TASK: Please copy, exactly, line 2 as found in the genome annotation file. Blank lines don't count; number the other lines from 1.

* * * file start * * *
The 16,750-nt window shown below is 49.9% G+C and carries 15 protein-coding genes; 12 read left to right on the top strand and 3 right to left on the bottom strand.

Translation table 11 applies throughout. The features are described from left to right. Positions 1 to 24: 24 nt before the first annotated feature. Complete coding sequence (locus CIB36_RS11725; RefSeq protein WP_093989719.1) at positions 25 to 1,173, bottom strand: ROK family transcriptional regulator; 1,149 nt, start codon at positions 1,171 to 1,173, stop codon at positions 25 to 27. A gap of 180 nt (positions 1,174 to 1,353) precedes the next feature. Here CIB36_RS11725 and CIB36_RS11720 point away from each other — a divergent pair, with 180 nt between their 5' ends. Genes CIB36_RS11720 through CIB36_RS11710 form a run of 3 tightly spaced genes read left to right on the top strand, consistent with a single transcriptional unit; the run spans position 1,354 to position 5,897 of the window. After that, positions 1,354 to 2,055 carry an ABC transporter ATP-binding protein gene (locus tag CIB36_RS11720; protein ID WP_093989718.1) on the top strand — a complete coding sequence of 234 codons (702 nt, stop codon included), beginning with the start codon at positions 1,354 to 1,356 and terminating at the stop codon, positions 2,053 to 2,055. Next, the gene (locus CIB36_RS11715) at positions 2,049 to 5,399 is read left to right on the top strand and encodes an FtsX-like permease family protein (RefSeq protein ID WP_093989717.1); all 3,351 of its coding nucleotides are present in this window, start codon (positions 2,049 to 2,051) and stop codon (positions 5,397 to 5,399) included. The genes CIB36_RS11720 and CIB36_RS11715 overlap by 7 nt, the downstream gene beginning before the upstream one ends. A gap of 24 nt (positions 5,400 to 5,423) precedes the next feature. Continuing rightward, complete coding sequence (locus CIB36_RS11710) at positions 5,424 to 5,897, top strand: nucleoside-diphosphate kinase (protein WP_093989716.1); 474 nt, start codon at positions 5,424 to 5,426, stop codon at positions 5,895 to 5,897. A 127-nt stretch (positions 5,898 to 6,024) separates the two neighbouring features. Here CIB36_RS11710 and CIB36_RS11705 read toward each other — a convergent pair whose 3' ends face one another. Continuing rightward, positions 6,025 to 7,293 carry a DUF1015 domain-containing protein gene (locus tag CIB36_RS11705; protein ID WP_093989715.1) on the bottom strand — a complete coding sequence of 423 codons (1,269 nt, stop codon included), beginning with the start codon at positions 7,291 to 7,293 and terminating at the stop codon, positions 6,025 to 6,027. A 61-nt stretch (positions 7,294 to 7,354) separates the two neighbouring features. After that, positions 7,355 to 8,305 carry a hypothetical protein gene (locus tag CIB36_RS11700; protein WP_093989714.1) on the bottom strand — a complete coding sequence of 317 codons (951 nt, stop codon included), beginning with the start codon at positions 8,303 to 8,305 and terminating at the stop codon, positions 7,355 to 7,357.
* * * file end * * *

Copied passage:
Translation table 11 applies throughout. The features are described from left to right. Positions 1 to 24: 24 nt before the first annotated feature. Complete coding sequence (locus CIB36_RS11725; RefSeq protein WP_093989719.1) at positions 25 to 1,173, bottom strand: ROK family transcriptional regulator; 1,149 nt, start codon at positions 1,171 to 1,173, stop codon at positions 25 to 27. A gap of 180 nt (positions 1,174 to 1,353) precedes the next feature. Here CIB36_RS11725 and CIB36_RS11720 point away from each other — a divergent pair, with 180 nt between their 5' ends. Genes CIB36_RS11720 through CIB36_RS11710 form a run of 3 tightly spaced genes read left to right on the top strand, consistent with a single transcriptional unit; the run spans position 1,354 to position 5,897 of the window. After that, positions 1,354 to 2,055 carry an ABC transporter ATP-binding protein gene (locus tag CIB36_RS11720; protein ID WP_093989718.1) on the top strand — a complete coding sequence of 234 codons (702 nt, stop codon included), beginning with the start codon at positions 1,354 to 1,356 and terminating at the stop codon, positions 2,053 to 2,055. Next, the gene (locus CIB36_RS11715) at positions 2,049 to 5,399 is read left to right on the top strand and encodes an FtsX-like permease family protein (RefSeq protein ID WP_093989717.1); all 3,351 of its coding nucleotides are present in this window, start codon (positions 2,049 to 2,051) and stop codon (positions 5,397 to 5,399) included. The genes CIB36_RS11720 and CIB36_RS11715 overlap by 7 nt, the downstream gene beginning before the upstream one ends. A gap of 24 nt (positions 5,400 to 5,423) precedes the next feature. Continuing rightward, complete coding sequence (locus CIB36_RS11710) at positions 5,424 to 5,897, top strand: nucleoside-diphosphate kinase (protein WP_093989716.1); 474 nt, start codon at positions 5,424 to 5,426, stop codon at positions 5,895 to 5,897. A 127-nt stretch (positions 5,898 to 6,024) separates the two neighbouring features. Here CIB36_RS11710 and CIB36_RS11705 read toward each other — a convergent pair whose 3' ends face one another. Continuing rightward, positions 6,025 to 7,293 carry a DUF1015 domain-containing protein gene (locus tag CIB36_RS11705; protein ID WP_093989715.1) on the bottom strand — a complete coding sequence of 423 codons (1,269 nt, stop codon included), beginning with the start codon at positions 7,291 to 7,293 and terminating at the stop codon, positions 6,025 to 6,027. A 61-nt stretch (positions 7,294 to 7,354) separates the two neighbouring features. After that, positions 7,355 to 8,305 carry a hypothetical protein gene (locus tag CIB36_RS11700; protein WP_093989714.1) on the bottom strand — a complete coding sequence of 317 codons (951 nt, stop codon included), beginning with the start codon at positions 8,303 to 8,305 and terminating at the stop codon, positions 7,355 to 7,357.